HRT >> (All): Is there a version of the new one in which the changes are incorporated?
JohnGarett >> (All): Yes I think you go through and eliminate use of loaded terms at least ones that many of us think are loaded and text does not convey what we want when loaded terms are used
Katia Thomaz >> (All): can we  get definitions from other areas?
Don Sawyer >> (All): Perhaps this started with 'authenticity'.  Why not start here and look at its use and what we think was meant in TRAC.  Bruce and David and I participated in TRAC, so we should be able to get some consensus on that. Then, is that consensus was we still think is needed?  Do we need to do a rewrite?  This is my proposed approach.
cclrc >> (All): Don, that looks sensible to me.  Mark has already isolated the occurrences of the word.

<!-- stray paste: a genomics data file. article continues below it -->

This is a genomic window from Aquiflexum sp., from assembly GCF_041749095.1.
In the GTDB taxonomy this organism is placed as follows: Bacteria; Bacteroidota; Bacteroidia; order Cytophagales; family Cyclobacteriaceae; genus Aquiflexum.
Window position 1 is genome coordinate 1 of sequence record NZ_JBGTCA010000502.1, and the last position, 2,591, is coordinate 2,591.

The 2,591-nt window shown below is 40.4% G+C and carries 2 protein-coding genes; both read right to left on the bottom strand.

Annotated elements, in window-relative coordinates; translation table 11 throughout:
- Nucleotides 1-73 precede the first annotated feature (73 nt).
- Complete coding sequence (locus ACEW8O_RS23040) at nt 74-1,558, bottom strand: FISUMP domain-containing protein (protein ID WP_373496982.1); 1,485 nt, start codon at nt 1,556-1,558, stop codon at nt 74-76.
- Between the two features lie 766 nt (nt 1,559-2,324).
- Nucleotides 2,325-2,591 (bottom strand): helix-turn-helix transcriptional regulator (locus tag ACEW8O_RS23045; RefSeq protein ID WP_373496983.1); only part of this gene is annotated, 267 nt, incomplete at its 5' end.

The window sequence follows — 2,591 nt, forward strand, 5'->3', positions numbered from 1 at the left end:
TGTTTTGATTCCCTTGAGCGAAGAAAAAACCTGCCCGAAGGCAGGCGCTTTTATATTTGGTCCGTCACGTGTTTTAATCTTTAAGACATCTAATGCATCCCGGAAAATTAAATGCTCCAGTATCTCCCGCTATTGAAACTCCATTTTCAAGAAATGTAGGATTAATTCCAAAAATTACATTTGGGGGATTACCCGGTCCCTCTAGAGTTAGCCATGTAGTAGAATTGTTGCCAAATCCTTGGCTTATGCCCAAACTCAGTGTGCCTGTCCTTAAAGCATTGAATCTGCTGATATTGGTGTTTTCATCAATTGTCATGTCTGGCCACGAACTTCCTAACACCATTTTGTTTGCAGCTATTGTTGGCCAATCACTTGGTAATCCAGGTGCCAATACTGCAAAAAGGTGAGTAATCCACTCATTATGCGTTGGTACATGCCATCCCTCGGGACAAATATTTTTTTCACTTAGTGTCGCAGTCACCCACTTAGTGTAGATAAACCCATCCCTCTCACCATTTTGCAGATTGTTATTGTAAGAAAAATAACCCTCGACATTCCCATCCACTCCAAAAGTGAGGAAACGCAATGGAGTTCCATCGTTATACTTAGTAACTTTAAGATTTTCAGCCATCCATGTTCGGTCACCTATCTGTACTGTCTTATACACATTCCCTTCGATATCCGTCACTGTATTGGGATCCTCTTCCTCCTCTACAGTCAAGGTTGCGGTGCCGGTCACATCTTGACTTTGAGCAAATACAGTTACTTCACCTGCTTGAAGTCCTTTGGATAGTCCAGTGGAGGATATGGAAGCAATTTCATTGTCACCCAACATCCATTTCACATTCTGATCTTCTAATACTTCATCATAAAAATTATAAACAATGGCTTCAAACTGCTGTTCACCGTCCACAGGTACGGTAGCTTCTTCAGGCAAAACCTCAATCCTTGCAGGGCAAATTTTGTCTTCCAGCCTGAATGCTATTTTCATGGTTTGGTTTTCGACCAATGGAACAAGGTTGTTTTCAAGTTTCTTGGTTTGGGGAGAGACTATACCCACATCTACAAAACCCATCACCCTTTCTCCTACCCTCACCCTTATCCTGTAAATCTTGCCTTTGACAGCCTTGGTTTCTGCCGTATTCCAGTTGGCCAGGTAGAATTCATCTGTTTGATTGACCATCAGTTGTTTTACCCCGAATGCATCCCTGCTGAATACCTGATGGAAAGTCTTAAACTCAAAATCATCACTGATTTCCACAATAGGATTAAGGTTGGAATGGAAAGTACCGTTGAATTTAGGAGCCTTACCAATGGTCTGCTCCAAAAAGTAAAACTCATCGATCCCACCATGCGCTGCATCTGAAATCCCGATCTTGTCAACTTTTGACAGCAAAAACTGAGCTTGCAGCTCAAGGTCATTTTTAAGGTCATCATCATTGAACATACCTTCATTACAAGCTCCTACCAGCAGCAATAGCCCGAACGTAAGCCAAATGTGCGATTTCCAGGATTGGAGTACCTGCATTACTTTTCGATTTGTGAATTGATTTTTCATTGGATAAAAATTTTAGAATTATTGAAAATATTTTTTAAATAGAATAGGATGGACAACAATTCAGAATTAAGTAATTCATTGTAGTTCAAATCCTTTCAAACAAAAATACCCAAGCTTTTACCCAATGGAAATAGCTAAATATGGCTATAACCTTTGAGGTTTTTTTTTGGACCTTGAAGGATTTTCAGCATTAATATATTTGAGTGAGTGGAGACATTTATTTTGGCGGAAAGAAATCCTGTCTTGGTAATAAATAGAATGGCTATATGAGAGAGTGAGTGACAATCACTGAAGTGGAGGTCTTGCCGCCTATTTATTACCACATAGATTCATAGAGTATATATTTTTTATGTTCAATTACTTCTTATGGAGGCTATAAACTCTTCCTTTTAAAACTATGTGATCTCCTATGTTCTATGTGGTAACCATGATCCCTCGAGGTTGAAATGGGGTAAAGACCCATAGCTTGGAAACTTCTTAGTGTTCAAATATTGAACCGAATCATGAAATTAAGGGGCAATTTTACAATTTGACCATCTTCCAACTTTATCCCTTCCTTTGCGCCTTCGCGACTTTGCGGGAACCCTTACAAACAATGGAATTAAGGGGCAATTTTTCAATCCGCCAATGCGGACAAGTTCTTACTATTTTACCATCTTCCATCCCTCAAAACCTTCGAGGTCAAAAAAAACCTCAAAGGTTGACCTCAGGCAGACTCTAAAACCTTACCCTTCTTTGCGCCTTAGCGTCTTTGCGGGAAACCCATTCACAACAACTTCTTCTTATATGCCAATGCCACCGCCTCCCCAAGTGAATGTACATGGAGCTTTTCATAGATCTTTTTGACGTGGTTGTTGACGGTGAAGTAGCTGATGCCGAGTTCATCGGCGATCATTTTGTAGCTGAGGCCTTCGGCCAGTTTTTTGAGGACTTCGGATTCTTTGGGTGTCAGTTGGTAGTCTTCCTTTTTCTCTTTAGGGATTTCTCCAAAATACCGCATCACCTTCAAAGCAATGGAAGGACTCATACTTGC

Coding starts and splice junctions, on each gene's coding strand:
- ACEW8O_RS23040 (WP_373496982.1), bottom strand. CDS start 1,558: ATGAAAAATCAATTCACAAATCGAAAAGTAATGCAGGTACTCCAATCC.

JohnGarett >> (All): I think we use definitions from other areas if the definitions work for us.  We should always try to adopt first, then adapt an existing one, and finally create a new definition or term if nothing useful exists.
BruceAmbacher >> (All): Perhaps Bruce, Don and Mark could meet in the very near future to search for consensus?
Don Sawyer >> (All): I can take a stab at expanding on what I think was meant and Bruce and David can critique my understanding.
cclrc >> (All): I wonder if the edited doc should have an introductory discussion of authenticity - even if thw word is not actually used in the end.
RobertDowns >> (All): Sounds like a plan
cclrc >> (All): Yes, sounds good to me.
H >> (All): What is the role of examples in all this?
Katia Thomaz >> (All): ok for me too.